>permanent damage to your memory stick.
>
> Of course, the way to overcome this risk, is to use a card reader to
> transfer your pics on to your computer. I was rather surprised to learn
> about this possibility because I have always transferred my pics to my
> computer directly from the camera.
>
> Can anyone advise me why memory sticks and SD cards are subject to failure
> in this manner? I would have thought that the manufacturers would have
> been able to build in safeguards so that this sort of thing could not
> happen! Has anyone experienced loss of pictures or damage to SD cards as a
> result of a flat camera battery during the transfer process? Do you think
> it is a wise safeguard to invest in a dedicated card reader?
>


This is one reason I always recommend the use of a card reader. I now also
have devices with 3 types of memory cards, so a card reader is way easier
than keeping the various cords on hand. Also, I typically have more than 1
card to download from if I come back from a lengthy trip. It's also faster,
regardless of the fact that your camera may be USB 2.0.

Mark


 
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Peter Huebner
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      02-01-2006
In article <(E-Mail Removed)>,
(E-Mail Removed) says...
>
> Any one who is even a little bit serious about photography would buy a card
> reader ... they ain't all that expensive!
>


A statement that is not necessarily appropriate.
My camera uses xD cards. My card reader has a dual slot for xD cards, and it's
extremely difficult to actually push the tiny card into that huge slot and find
the proper position.
What's more, the card reader (HP) is actually A LOT slower reading info from
the card than my camera (Oly 5050), despite the fact that it transmits data to
the comp via ethernet rather than usb.

The only time it makes even remotely sense for me to use the card reader is, if
I want to do lengthy operations on the card: multipe copies, renaming as I go,
rotation....(as discussed, to avoid draining the batteries in the camera with
possible problems arising).
As a day to day operation, rather than finding my reading glasses, and fumbling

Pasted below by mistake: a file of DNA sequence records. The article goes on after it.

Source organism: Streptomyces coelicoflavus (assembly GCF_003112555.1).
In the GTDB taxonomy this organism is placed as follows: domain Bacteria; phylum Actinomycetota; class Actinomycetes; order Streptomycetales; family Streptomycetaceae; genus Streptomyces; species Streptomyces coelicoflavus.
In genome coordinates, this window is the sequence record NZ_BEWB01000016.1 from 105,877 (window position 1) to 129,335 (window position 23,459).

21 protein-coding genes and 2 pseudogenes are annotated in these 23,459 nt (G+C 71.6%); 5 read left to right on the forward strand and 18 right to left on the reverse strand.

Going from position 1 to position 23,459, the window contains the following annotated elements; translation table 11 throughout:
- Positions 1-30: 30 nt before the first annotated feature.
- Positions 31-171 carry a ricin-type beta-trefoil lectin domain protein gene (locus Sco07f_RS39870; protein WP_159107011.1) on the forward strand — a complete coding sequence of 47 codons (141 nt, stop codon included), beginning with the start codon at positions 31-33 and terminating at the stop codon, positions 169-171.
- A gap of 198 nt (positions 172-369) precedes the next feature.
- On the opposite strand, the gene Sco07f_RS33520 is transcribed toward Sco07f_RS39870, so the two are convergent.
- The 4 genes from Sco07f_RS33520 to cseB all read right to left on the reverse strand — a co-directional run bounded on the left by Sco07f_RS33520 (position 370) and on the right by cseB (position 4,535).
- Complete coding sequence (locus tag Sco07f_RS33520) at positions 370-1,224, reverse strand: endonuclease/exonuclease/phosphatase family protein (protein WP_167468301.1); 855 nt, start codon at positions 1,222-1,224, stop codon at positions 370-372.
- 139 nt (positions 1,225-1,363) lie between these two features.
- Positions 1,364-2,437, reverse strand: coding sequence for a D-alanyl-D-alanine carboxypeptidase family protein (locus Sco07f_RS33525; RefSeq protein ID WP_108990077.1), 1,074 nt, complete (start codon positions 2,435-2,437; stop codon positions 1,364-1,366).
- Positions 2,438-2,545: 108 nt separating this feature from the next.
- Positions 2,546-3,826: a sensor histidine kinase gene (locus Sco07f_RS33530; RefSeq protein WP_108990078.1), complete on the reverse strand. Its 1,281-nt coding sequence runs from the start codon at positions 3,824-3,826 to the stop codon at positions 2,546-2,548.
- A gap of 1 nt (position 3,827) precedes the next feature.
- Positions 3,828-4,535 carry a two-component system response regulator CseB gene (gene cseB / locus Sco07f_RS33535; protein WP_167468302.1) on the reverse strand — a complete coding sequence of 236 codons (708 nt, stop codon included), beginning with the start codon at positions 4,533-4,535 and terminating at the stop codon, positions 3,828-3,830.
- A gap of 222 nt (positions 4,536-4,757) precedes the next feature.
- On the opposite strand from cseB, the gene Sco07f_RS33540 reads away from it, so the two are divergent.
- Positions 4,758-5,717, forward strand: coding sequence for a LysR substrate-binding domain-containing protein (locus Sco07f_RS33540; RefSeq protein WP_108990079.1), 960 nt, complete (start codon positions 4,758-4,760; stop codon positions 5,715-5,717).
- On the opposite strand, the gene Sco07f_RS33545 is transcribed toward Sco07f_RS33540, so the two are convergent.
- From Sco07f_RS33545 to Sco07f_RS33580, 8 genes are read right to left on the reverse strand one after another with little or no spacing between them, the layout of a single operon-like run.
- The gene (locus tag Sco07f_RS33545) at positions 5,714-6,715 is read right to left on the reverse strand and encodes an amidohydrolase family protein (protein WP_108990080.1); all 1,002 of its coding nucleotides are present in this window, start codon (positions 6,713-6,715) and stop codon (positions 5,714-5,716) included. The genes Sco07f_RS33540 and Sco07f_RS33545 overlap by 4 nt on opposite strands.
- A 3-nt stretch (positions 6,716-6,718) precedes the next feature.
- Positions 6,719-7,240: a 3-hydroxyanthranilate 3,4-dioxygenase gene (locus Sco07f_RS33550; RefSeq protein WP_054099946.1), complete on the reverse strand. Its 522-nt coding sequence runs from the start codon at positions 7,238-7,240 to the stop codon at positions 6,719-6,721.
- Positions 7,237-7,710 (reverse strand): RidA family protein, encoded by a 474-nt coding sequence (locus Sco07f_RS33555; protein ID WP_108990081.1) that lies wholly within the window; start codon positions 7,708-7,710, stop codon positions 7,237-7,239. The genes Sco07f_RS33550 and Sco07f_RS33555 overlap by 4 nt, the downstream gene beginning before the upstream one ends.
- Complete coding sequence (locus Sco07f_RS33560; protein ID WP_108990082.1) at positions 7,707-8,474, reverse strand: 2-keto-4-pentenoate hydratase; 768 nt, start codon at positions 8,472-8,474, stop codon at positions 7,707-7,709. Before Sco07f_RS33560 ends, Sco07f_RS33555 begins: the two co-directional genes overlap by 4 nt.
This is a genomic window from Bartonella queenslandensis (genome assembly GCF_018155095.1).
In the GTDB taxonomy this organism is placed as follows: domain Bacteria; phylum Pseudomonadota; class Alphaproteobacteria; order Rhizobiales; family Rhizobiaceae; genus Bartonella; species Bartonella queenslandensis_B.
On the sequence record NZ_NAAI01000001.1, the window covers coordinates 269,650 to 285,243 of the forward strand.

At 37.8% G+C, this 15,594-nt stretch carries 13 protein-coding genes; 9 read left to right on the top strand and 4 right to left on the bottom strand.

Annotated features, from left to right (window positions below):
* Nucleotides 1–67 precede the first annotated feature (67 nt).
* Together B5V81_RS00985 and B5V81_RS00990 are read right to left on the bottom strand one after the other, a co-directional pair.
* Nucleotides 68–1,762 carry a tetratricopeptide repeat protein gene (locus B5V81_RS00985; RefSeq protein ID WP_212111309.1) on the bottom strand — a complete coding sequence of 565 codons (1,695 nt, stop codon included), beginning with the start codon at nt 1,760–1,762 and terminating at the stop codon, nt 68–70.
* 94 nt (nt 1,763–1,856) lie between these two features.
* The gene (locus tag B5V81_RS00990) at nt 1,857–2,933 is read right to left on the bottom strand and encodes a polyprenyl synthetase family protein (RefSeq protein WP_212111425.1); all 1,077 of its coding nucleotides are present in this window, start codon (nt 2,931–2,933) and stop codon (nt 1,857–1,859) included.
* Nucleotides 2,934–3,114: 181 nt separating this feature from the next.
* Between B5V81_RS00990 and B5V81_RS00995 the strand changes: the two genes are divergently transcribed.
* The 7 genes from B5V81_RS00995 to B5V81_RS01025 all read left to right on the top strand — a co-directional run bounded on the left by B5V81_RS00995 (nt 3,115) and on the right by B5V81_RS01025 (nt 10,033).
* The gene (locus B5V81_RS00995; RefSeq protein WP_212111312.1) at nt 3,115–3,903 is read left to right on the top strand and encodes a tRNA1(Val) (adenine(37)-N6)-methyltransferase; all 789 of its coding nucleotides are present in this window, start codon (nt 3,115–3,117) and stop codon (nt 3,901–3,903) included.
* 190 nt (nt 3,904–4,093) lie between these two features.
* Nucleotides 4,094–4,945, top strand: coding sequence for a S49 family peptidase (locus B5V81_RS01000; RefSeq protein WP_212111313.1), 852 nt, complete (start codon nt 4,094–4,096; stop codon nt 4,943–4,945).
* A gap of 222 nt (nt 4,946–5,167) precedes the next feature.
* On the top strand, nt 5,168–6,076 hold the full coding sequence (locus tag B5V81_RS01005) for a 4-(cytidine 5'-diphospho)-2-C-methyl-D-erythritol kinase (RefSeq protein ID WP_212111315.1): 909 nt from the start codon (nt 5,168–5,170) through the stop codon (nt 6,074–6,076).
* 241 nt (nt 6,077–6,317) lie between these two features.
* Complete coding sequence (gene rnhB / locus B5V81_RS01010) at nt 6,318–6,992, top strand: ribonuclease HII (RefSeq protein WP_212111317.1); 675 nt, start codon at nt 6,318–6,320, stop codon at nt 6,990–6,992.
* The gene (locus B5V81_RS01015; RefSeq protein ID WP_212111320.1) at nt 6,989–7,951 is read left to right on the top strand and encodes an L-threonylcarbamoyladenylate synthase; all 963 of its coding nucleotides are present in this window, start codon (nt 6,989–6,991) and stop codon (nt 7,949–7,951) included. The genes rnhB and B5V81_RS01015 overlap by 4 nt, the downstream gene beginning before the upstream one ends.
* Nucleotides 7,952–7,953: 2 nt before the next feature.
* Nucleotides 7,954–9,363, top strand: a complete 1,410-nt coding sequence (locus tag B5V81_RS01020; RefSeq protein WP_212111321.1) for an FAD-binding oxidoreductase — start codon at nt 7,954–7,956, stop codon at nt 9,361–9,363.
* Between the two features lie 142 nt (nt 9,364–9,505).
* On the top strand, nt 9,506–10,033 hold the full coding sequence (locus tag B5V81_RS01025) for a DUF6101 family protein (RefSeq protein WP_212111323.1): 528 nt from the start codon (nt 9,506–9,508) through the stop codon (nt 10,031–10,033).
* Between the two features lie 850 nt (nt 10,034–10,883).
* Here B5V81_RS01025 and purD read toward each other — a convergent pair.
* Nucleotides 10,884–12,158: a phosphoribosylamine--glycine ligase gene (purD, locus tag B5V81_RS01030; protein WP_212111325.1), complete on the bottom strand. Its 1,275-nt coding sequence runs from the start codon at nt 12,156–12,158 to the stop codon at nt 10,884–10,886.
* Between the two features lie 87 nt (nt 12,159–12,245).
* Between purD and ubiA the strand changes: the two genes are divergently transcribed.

the card into the reader, then waiting 3 minutes for the reader to initialize
all the pics on the card, I rather plug the usb cable into the camera, into the
hub on my monitor and I am away in seconds, without messing with that tiny
chip.

I have used some of the larger card formats from other people's cameras in the
reader and at least the fumbling part does not apply. Just as slow, though.

-P.

--
=========================================
firstname dot lastname at gmail fullstop com
 
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Jim F B
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      02-02-2006

"Måns Rullgård" <(E-Mail Removed)> wrote in message
news:(E-Mail Removed)...
> CeeBee <(E-Mail Removed)> writes:
>
>> "Jim F B" <(E-Mail Removed)> wrote in rec.photo.digital:
>>
>>> Do you think it is a wise
>>> safeguard to invest in a dedicated card reader?

>>
>> For 10 to 15 bucks getting rid of all the hassle of connecting your
>> camera
>> to the PC you mean? You bet.

>
> The hassle need not be very great. One of my cameras (Sony DSC-V1)
> acts as a USB mass storage device (aka card reader) so no software
> needs to be installed. The other (Canon 350D) acts as God knows what.


Yes, you can use the memory card in most cameras as you would a hard drive,
that is, you can record your word processing, spreadsheet, and any other
files on it, but its capacity is rather limited (hard to get cards here
greater than 4GB). A 60GB Ipod is a better supplementary drive to back up
all your computer files on.